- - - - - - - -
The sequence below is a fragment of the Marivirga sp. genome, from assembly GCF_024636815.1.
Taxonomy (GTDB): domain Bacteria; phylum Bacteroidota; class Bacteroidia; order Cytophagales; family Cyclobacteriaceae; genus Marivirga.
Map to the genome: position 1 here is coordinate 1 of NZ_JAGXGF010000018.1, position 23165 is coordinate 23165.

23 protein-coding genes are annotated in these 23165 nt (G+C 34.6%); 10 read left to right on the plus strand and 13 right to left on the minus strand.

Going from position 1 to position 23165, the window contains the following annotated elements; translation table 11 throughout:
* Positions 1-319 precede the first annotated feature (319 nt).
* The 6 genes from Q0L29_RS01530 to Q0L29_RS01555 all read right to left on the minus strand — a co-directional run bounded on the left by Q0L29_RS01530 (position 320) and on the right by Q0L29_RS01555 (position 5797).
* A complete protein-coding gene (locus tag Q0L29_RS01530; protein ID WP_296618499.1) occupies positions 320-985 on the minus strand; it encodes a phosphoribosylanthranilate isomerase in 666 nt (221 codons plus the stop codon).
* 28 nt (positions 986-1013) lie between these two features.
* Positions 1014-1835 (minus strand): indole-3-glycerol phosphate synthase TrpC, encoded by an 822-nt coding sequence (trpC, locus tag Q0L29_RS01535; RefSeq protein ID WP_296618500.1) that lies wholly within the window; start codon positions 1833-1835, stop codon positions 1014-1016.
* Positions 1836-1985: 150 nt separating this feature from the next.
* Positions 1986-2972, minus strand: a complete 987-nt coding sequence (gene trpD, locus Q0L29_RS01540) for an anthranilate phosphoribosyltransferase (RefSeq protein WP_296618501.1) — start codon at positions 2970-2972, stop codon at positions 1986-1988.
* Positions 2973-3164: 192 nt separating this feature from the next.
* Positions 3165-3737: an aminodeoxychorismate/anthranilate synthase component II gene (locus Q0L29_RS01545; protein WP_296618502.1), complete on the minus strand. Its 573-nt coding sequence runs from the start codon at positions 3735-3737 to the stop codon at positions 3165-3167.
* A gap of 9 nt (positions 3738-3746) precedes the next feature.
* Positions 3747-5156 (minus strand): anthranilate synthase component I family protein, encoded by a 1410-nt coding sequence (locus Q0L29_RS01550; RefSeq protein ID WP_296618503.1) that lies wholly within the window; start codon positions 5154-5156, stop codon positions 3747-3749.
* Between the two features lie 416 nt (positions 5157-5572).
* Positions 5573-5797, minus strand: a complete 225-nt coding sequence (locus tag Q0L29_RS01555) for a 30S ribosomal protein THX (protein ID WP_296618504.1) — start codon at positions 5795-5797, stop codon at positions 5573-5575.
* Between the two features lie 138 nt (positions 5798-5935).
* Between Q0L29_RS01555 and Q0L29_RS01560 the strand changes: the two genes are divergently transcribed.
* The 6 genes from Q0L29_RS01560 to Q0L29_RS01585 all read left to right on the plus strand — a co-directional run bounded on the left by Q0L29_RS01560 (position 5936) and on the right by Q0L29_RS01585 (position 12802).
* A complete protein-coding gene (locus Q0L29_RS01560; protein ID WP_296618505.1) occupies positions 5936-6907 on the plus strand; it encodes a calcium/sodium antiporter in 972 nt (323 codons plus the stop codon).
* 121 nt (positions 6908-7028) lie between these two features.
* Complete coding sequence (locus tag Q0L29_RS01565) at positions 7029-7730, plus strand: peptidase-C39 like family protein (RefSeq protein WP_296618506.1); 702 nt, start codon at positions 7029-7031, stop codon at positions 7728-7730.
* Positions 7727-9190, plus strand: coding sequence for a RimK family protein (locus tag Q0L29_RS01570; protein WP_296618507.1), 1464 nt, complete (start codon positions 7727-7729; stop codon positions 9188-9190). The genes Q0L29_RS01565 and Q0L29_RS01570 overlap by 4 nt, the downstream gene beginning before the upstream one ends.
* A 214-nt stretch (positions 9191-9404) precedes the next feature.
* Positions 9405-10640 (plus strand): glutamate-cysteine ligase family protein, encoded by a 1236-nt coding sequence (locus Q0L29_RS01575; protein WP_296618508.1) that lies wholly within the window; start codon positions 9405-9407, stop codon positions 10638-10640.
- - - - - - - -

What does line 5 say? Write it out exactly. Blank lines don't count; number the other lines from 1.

Going from position 1 to position 23165, the window contains the following annotated elements; translation table 11 throughout: